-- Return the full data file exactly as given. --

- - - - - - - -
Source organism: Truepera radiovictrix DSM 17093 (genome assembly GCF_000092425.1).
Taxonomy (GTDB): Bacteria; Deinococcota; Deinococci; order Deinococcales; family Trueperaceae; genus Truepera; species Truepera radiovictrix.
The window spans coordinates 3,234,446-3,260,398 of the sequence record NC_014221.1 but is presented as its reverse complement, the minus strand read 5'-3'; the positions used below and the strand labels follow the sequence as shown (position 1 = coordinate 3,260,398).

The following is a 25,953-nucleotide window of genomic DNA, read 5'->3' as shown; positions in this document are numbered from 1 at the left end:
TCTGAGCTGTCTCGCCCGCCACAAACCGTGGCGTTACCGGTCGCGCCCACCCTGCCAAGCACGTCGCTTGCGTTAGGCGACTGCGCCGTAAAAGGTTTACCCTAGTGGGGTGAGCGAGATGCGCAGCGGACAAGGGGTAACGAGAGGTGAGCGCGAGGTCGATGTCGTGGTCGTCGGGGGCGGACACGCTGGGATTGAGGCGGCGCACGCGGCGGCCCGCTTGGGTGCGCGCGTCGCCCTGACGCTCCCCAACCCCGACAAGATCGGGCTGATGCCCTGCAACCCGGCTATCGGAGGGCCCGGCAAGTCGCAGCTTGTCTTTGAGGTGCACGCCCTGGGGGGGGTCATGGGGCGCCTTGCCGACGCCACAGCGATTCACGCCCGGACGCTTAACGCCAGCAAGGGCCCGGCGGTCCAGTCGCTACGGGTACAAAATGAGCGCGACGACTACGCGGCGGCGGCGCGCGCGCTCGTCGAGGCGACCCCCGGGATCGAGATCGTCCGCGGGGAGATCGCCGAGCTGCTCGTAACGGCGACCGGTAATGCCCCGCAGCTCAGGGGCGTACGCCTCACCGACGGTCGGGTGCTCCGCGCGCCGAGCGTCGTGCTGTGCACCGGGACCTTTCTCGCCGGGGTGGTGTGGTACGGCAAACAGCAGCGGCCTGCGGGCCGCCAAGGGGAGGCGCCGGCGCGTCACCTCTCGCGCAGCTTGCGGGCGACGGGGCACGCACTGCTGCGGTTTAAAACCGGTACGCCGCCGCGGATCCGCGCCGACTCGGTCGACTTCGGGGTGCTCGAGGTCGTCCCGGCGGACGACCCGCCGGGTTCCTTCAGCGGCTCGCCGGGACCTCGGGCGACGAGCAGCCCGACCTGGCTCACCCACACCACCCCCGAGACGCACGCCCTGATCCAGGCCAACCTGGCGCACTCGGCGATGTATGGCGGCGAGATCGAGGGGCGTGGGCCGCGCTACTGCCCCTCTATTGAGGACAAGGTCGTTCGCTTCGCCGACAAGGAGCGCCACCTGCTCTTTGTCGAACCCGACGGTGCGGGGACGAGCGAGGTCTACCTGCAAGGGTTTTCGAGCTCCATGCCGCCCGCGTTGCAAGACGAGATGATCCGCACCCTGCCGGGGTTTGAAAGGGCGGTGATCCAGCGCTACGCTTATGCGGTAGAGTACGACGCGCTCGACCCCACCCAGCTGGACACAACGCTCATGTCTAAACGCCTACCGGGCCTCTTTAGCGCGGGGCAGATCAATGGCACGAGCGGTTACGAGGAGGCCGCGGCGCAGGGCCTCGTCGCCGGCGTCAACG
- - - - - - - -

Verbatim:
Source organism: Truepera radiovictrix DSM 17093 (genome assembly GCF_000092425.1).
Taxonomy (GTDB): Bacteria; Deinococcota; Deinococci; order Deinococcales; family Trueperaceae; genus Truepera; species Truepera radiovictrix.
The window spans coordinates 3,234,446-3,260,398 of the sequence record NC_014221.1 but is presented as its reverse complement, the minus strand read 5'-3'; the positions used below and the strand labels follow the sequence as shown (position 1 = coordinate 3,260,398).

The following is a 25,953-nucleotide window of genomic DNA, read 5'->3' as shown; positions in this document are numbered from 1 at the left end:
TCTGAGCTGTCTCGCCCGCCACAAACCGTGGCGTTACCGGTCGCGCCCACCCTGCCAAGCACGTCGCTTGCGTTAGGCGACTGCGCCGTAAAAGGTTTACCCTAGTGGGGTGAGCGAGATGCGCAGCGGACAAGGGGTAACGAGAGGTGAGCGCGAGGTCGATGTCGTGGTCGTCGGGGGCGGACACGCTGGGATTGAGGCGGCGCACGCGGCGGCCCGCTTGGGTGCGCGCGTCGCCCTGACGCTCCCCAACCCCGACAAGATCGGGCTGATGCCCTGCAACCCGGCTATCGGAGGGCCCGGCAAGTCGCAGCTTGTCTTTGAGGTGCACGCCCTGGGGGGGGTCATGGGGCGCCTTGCCGACGCCACAGCGATTCACGCCCGGACGCTTAACGCCAGCAAGGGCCCGGCGGTCCAGTCGCTACGGGTACAAAATGAGCGCGACGACTACGCGGCGGCGGCGCGCGCGCTCGTCGAGGCGACCCCCGGGATCGAGATCGTCCGCGGGGAGATCGCCGAGCTGCTCGTAACGGCGACCGGTAATGCCCCGCAGCTCAGGGGCGTACGCCTCACCGACGGTCGGGTGCTCCGCGCGCCGAGCGTCGTGCTGTGCACCGGGACCTTTCTCGCCGGGGTGGTGTGGTACGGCAAACAGCAGCGGCCTGCGGGCCGCCAAGGGGAGGCGCCGGCGCGTCACCTCTCGCGCAGCTTGCGGGCGACGGGGCACGCACTGCTGCGGTTTAAAACCGGTACGCCGCCGCGGATCCGCGCCGACTCGGTCGACTTCGGGGTGCTCGAGGTCGTCCCGGCGGACGACCCGCCGGGTTCCTTCAGCGGCTCGCCGGGACCTCGGGCGACGAGCAGCCCGACCTGGCTCACCCACACCACCCCCGAGACGCACGCCCTGATCCAGGCCAACCTGGCGCACTCGGCGATGTATGGCGGCGAGATCGAGGGGCGTGGGCCGCGCTACTGCCCCTCTATTGAGGACAAGGTCGTTCGCTTCGCCGACAAGGAGCGCCACCTGCTCTTTGTCGAACCCGACGGTGCGGGGACGAGCGAGGTCTACCTGCAAGGGTTTTCGAGCTCCATGCCGCCCGCGTTGCAAGACGAGATGATCCGCACCCTGCCGGGGTTTGAAAGGGCGGTGATCCAGCGCTACGCTTATGCGGTAGAGTACGACGCGCTCGACCCCACCCAGCTGGACACAACGCTCATGTCTAAACGCCTACCGGGCCTCTTTAGCGCGGGGCAGATCAATGGCACGAGCGGTTACGAGGAGGCCGCGGCGCAGGGCCTCGTCGCCGGCGTCAACG